BusinessWeek and Architectural Record will honor building and planning projects that are reshaping modern China at the second biannual “Good Design Is Good Business” China Awards in Shanghai on May 23, 2008. A jury of editors has selected 13 projects, as well as this year’s “Best Client,” innovative real-estate developer China Vanke Co., Ltd., from more than 100 entries from mainland China, Hong Kong, Macau and Taiwan, based on their use of design to achieve strategic business and civic objectives.
“This year’s winning projects reflect the growing sophistication of architecture and construction in China,” said Robert Ivy, FAIA, vice president and editorial director for McGraw-Hill Construction and editor in chief of Architectural Record, “and this year’s business winners demonstrate that good design is changing the face of China in complex larger projects and individual buildings.”
“The degree to which design projects make sense from both a functional and aesthetic perspective dictates their success,” said David Rocks, international senior editor of BusinessWeek. “These architects and clients have developed innovative venues with measureable results, spaces that yield benefits beyond being useful, but that positively affect the businesses, organizations and visitors on a daily basis.”
Winners include the architects and clients of projects that range from major new additions to a city’s urban fabric (Shanghai South Station and Beijing Finance Street), to important cultural facilities (Liangzhu Culture Museum, Dafen Art Museum, Suzhou Museum, and the Sino-French Center at Tongji University).
Source: McGraw Hill Construction
As architects attempt ever more ambitious feats with green projects, the collaborative relationship between members of a design team is becoming more important. Landscape architects, in particular, are codifying their role and taking on additional responsibilities. “It is not about just dressing something that the architect gives us,” Loomis says. “We would always like to be in there right at the same time the architect starts on the project, if possible.”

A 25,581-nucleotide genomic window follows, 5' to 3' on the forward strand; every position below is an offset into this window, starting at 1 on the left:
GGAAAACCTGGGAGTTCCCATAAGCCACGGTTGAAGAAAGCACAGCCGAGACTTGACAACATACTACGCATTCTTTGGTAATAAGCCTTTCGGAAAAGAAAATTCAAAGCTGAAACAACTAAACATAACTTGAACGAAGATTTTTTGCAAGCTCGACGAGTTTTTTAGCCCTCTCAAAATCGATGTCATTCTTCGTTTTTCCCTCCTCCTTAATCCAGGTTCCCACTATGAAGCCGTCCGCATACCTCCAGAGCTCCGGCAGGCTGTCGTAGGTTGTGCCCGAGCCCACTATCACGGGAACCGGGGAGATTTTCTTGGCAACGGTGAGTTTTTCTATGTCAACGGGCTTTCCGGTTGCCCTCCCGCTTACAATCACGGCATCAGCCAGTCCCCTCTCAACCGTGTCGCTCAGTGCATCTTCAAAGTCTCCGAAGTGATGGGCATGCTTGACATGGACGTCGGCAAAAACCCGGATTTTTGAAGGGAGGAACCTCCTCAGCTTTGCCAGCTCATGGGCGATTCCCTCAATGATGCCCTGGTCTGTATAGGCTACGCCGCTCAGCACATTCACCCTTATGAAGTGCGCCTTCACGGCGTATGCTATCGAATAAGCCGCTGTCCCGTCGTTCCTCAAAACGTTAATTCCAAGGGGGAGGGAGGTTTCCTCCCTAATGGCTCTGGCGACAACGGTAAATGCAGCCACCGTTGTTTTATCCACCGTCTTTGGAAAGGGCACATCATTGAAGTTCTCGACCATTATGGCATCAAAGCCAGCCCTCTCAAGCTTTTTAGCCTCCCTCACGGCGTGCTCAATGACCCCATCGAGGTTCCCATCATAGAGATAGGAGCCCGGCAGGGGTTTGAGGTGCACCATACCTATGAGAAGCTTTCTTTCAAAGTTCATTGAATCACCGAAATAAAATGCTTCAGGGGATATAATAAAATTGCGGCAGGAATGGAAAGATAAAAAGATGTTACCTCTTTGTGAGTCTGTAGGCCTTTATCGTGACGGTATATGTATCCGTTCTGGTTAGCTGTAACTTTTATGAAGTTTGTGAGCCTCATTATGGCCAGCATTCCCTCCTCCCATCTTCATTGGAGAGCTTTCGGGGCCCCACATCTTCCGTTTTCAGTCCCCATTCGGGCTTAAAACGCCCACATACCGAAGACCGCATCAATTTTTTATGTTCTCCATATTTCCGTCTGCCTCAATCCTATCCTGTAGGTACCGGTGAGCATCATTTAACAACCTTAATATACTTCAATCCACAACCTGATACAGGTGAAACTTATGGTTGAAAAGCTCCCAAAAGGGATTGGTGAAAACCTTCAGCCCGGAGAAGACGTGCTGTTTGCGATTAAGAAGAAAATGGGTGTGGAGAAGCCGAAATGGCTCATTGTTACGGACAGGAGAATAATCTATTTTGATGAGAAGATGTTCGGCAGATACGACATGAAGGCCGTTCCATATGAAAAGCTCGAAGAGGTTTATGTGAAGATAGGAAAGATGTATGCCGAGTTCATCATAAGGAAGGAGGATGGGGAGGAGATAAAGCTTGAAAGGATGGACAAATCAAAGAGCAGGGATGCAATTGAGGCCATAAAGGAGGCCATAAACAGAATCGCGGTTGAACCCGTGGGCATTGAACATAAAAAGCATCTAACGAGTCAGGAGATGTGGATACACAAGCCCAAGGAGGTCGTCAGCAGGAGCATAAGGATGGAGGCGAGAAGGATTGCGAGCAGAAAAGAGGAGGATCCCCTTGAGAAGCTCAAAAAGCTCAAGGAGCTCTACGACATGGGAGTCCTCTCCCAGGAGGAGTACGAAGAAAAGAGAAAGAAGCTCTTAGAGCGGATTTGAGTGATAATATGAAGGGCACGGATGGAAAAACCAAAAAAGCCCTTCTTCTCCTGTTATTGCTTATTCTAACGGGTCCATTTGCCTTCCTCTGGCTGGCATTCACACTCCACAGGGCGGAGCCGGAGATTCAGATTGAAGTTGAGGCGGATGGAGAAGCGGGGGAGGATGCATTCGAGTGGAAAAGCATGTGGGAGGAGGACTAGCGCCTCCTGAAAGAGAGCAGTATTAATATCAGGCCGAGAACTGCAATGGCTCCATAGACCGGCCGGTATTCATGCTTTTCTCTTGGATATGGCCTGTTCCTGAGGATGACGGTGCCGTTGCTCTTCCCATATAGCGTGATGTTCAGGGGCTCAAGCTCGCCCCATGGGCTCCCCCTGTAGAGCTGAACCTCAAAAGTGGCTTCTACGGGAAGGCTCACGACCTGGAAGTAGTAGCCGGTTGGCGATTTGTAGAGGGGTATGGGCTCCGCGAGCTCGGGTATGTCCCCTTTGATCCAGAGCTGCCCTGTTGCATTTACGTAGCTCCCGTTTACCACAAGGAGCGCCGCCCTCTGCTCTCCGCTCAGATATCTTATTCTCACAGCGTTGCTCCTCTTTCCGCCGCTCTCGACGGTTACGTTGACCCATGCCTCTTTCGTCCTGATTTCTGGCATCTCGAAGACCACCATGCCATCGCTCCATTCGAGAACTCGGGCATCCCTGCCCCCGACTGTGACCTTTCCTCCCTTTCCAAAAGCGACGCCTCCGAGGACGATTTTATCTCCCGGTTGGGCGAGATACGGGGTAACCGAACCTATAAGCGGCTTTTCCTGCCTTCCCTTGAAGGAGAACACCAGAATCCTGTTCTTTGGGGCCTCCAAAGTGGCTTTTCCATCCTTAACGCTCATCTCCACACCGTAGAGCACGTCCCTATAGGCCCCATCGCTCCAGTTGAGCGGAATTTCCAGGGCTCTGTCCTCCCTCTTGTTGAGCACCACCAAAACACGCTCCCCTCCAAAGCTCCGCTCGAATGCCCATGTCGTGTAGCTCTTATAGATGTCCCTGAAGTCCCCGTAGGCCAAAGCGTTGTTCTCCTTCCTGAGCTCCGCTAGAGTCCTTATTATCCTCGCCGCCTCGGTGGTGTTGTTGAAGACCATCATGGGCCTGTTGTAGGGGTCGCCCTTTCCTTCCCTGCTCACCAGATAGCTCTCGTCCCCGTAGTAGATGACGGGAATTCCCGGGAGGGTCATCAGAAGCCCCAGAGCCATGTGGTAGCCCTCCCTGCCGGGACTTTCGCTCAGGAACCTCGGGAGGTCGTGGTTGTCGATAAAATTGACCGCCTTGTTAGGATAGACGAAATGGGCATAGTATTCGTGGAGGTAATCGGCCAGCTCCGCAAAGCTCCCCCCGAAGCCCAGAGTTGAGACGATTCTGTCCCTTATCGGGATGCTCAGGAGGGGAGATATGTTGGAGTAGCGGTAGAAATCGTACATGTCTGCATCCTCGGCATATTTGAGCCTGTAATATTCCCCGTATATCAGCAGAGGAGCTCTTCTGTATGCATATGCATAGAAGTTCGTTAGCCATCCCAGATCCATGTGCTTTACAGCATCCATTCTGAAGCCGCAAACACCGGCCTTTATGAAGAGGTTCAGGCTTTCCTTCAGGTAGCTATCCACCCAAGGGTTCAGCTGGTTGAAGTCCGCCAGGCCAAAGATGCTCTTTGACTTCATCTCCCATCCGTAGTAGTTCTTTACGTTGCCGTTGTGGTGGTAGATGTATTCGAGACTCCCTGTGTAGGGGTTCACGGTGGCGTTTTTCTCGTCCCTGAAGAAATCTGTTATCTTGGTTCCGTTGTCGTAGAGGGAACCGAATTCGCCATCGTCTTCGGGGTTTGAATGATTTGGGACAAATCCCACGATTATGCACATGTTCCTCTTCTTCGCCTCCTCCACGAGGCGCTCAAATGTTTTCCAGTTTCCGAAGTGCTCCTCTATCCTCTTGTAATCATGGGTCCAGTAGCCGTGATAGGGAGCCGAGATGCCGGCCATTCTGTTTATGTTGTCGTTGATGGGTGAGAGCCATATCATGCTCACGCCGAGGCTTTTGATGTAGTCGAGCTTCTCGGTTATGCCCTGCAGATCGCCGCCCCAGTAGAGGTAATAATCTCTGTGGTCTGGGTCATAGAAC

Read more @ Landscape/Architecture Firms Growing Closer | News | Architectural Record.
Imagine picking blueberries on your roof, collecting rain and runoff water from your property and using it to flush toilets, heating and cooling your building using heat trapped beneath the Earth’s surface and having an electricity bill less than a quarter of the amount you usually pay. These are all features of a LEED, or Leadership in Energy and Environmental Design, building.
The proposed new Living with Lakes Centre on the shores of Ramsey Lake will be the first LEED building in Greater Sudbury and one of only five LEED buildings in the world to have a platinum certification, the highest rating attainable. The recently announced $4.5 million donation by Vale Inco will help to make this dream a reality.
Read more @ The Sudbury Star – Ontario, CA.
The dragon at Beijing Capital International Airport came to life on Friday. Everyone who walks into the dragon-shaped Terminal 3 (T3) will see the flattery heaped upon it before it opened was no deception.
The new terminal wasn’t even half as crowded as the two older ones around noon, when this reporter walked in. No lines in front of check-in desks, no passenger running down the passages, no arguments in hushed or loud tones, No strains, at all. That’s should be good news for those traveling to and from Beijing for the Olympic Games.
The building runs for 3.25km and covers 98 hectares of floor space, the equivalent to about 170 soccer pitches.
Architect – Norman Foster
Read more @ Terminal lifts Beijing into the high-flying club – China Daily
The first building in a new Stanford University science and engineering quadrangle will open Tuesday, complete with a long list of features intended to minimize energy use and maximize interaction among scholars. The 166,000-square-foot structure, which will house environmental-science researchers, was designed to the university’s own Stanford Performance Criteria for High Performance Buildings. It is being referred to as “LEED platinum-equivalent.”
Buildings & Grounds: New Stanford Environmental-Science Building Uses Its Own Standards, Not LEED’s – Chronicle.com.